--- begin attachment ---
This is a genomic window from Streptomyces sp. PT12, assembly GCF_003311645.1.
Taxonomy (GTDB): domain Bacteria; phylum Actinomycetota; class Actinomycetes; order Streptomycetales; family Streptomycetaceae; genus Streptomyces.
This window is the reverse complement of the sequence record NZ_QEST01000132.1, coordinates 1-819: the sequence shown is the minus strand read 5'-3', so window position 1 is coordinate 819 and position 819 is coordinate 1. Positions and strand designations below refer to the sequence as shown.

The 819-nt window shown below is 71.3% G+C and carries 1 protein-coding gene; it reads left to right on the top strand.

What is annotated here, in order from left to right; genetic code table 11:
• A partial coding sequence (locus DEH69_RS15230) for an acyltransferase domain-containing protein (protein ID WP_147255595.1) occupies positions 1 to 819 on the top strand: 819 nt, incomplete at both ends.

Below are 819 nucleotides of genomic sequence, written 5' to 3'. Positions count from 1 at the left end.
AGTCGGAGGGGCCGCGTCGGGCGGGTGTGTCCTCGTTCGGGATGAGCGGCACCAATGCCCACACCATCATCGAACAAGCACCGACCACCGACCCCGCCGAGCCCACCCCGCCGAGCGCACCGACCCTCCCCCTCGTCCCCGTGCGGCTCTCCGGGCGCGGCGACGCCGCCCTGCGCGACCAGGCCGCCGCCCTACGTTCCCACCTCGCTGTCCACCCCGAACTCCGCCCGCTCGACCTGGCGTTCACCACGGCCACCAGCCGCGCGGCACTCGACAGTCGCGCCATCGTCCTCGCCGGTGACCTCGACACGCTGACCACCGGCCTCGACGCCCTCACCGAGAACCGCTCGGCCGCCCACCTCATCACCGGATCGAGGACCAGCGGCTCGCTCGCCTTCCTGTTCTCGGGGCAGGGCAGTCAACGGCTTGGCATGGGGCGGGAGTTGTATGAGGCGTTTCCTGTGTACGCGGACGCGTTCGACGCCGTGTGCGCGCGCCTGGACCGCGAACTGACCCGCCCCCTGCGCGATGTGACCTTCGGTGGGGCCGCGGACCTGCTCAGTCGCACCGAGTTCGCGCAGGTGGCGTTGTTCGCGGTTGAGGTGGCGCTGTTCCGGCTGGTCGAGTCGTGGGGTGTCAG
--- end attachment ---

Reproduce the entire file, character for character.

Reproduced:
This is a genomic window from Streptomyces sp. PT12, assembly GCF_003311645.1.
Taxonomy (GTDB): domain Bacteria; phylum Actinomycetota; class Actinomycetes; order Streptomycetales; family Streptomycetaceae; genus Streptomyces.
This window is the reverse complement of the sequence record NZ_QEST01000132.1, coordinates 1-819: the sequence shown is the minus strand read 5'-3', so window position 1 is coordinate 819 and position 819 is coordinate 1. Positions and strand designations below refer to the sequence as shown.

The 819-nt window shown below is 71.3% G+C and carries 1 protein-coding gene; it reads left to right on the top strand.

What is annotated here, in order from left to right; genetic code table 11:
• A partial coding sequence (locus DEH69_RS15230) for an acyltransferase domain-containing protein (protein ID WP_147255595.1) occupies positions 1 to 819 on the top strand: 819 nt, incomplete at both ends.

Below are 819 nucleotides of genomic sequence, written 5' to 3'. Positions count from 1 at the left end.
AGTCGGAGGGGCCGCGTCGGGCGGGTGTGTCCTCGTTCGGGATGAGCGGCACCAATGCCCACACCATCATCGAACAAGCACCGACCACCGACCCCGCCGAGCCCACCCCGCCGAGCGCACCGACCCTCCCCCTCGTCCCCGTGCGGCTCTCCGGGCGCGGCGACGCCGCCCTGCGCGACCAGGCCGCCGCCCTACGTTCCCACCTCGCTGTCCACCCCGAACTCCGCCCGCTCGACCTGGCGTTCACCACGGCCACCAGCCGCGCGGCACTCGACAGTCGCGCCATCGTCCTCGCCGGTGACCTCGACACGCTGACCACCGGCCTCGACGCCCTCACCGAGAACCGCTCGGCCGCCCACCTCATCACCGGATCGAGGACCAGCGGCTCGCTCGCCTTCCTGTTCTCGGGGCAGGGCAGTCAACGGCTTGGCATGGGGCGGGAGTTGTATGAGGCGTTTCCTGTGTACGCGGACGCGTTCGACGCCGTGTGCGCGCGCCTGGACCGCGAACTGACCCGCCCCCTGCGCGATGTGACCTTCGGTGGGGCCGCGGACCTGCTCAGTCGCACCGAGTTCGCGCAGGTGGCGTTGTTCGCGGTTGAGGTGGCGCTGTTCCGGCTGGTCGAGTCGTGGGGTGTCAG